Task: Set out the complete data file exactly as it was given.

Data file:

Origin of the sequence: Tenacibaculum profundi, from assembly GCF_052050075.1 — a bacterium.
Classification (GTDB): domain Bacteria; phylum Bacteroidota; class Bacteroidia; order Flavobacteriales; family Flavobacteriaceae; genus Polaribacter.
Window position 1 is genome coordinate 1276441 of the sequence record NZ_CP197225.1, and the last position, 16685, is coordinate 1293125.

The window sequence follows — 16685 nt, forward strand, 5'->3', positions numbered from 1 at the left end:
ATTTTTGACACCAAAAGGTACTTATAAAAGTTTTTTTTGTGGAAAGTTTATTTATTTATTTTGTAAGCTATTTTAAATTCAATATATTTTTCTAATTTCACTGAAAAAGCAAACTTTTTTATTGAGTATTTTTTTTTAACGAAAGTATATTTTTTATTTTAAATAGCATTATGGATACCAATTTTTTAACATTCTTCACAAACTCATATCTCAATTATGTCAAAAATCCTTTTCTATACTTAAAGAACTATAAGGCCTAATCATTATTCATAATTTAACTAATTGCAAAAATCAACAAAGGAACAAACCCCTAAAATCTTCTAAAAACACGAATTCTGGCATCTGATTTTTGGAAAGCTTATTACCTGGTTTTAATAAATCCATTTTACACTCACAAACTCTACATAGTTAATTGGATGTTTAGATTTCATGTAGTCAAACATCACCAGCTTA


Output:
Origin of the sequence: Tenacibaculum profundi, from assembly GCF_052050075.1 — a bacterium.
Classification (GTDB): domain Bacteria; phylum Bacteroidota; class Bacteroidia; order Flavobacteriales; family Flavobacteriaceae; genus Polaribacter.
Window position 1 is genome coordinate 1276441 of the sequence record NZ_CP197225.1, and the last position, 16685, is coordinate 1293125.

The window sequence follows — 16685 nt, forward strand, 5'->3', positions numbered from 1 at the left end:
ATTTTTGACACCAAAAGGTACTTATAAAAGTTTTTTTTGTGGAAAGTTTATTTATTTATTTTGTAAGCTATTTTAAATTCAATATATTTTTCTAATTTCACTGAAAAAGCAAACTTTTTTATTGAGTATTTTTTTTTAACGAAAGTATATTTTTTATTTTAAATAGCATTATGGATACCAATTTTTTAACATTCTTCACAAACTCATATCTCAATTATGTCAAAAATCCTTTTCTATACTTAAAGAACTATAAGGCCTAATCATTATTCATAATTTAACTAATTGCAAAAATCAACAAAGGAACAAACCCCTAAAATCTTCTAAAAACACGAATTCTGGCATCTGATTTTTGGAAAGCTTATTACCTGGTTTTAATAAATCCATTTTACACTCACAAACTCTACATAGTTAATTGGATGTTTAGATTTCATGTAGTCAAACATCACCAGCTTA